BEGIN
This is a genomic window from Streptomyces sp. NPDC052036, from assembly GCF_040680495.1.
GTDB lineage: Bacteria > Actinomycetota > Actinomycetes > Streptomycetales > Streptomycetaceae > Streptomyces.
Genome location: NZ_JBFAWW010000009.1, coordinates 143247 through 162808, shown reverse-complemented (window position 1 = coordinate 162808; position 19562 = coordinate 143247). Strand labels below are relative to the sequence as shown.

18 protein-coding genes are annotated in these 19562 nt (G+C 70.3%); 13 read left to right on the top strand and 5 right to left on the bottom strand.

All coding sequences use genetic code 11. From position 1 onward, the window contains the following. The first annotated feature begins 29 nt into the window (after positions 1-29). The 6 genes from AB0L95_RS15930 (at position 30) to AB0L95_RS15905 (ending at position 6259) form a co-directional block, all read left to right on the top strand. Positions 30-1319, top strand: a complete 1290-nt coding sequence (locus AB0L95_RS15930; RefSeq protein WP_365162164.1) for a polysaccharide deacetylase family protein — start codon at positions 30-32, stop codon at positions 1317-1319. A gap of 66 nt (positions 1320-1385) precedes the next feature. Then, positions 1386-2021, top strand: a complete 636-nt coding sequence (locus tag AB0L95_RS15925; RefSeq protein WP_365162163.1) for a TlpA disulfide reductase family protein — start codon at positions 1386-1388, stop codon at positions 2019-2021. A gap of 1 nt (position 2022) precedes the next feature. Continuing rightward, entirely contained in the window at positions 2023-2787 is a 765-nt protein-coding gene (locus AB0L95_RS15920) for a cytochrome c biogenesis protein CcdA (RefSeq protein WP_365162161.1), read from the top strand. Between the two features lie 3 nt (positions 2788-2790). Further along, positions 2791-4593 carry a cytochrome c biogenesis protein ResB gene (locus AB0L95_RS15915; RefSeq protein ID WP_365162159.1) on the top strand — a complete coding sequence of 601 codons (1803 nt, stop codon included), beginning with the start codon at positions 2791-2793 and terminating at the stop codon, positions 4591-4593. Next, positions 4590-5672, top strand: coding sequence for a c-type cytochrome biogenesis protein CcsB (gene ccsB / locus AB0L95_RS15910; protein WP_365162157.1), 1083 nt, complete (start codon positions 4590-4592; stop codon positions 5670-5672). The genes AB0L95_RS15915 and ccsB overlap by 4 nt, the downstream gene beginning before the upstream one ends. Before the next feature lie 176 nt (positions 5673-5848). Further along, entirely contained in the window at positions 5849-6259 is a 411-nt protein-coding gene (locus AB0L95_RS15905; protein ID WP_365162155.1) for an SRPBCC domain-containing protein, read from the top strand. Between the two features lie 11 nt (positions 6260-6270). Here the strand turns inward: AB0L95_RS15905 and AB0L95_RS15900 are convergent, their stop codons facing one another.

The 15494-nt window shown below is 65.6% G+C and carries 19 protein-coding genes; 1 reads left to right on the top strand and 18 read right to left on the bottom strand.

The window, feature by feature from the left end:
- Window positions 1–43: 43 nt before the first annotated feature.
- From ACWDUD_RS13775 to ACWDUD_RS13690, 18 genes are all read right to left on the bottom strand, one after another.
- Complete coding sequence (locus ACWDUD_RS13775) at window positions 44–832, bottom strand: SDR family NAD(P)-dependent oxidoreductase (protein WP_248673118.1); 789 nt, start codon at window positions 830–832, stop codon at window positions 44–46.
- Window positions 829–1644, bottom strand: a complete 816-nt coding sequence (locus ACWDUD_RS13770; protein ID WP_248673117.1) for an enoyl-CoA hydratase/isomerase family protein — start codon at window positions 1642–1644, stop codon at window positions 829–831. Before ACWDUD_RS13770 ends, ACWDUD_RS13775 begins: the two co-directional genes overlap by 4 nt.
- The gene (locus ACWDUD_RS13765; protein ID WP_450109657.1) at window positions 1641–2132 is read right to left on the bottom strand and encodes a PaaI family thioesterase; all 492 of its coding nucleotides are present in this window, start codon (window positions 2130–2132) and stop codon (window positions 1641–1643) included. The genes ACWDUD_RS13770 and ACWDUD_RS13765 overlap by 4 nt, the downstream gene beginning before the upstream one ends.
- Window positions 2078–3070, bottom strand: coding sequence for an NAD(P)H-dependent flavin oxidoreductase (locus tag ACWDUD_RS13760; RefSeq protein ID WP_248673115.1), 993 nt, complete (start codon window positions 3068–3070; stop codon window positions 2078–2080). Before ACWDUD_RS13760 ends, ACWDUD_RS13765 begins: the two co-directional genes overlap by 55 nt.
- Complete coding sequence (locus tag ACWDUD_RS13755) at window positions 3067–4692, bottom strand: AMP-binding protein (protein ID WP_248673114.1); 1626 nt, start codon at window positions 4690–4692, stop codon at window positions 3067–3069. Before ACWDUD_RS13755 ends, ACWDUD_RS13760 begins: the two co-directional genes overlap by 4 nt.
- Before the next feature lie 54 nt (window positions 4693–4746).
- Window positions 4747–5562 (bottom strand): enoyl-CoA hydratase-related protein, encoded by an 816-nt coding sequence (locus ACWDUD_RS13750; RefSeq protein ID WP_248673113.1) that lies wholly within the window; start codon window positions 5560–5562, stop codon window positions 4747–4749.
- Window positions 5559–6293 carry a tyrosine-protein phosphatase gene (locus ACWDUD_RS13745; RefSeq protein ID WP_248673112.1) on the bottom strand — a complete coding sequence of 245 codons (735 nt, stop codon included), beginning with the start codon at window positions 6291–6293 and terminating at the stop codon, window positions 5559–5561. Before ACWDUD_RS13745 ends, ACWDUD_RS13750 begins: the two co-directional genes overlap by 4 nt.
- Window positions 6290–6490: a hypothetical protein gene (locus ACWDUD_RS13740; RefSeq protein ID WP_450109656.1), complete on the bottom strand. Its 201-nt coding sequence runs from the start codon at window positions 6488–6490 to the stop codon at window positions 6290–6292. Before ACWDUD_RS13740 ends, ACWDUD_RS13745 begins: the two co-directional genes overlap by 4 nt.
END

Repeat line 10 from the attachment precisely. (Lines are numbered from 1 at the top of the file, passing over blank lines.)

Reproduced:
- Complete coding sequence (locus ACWDUD_RS13775) at window positions 44–832, bottom strand: SDR family NAD(P)-dependent oxidoreductase (protein WP_248673118.1); 789 nt, start codon at window positions 830–832, stop codon at window positions 44–46.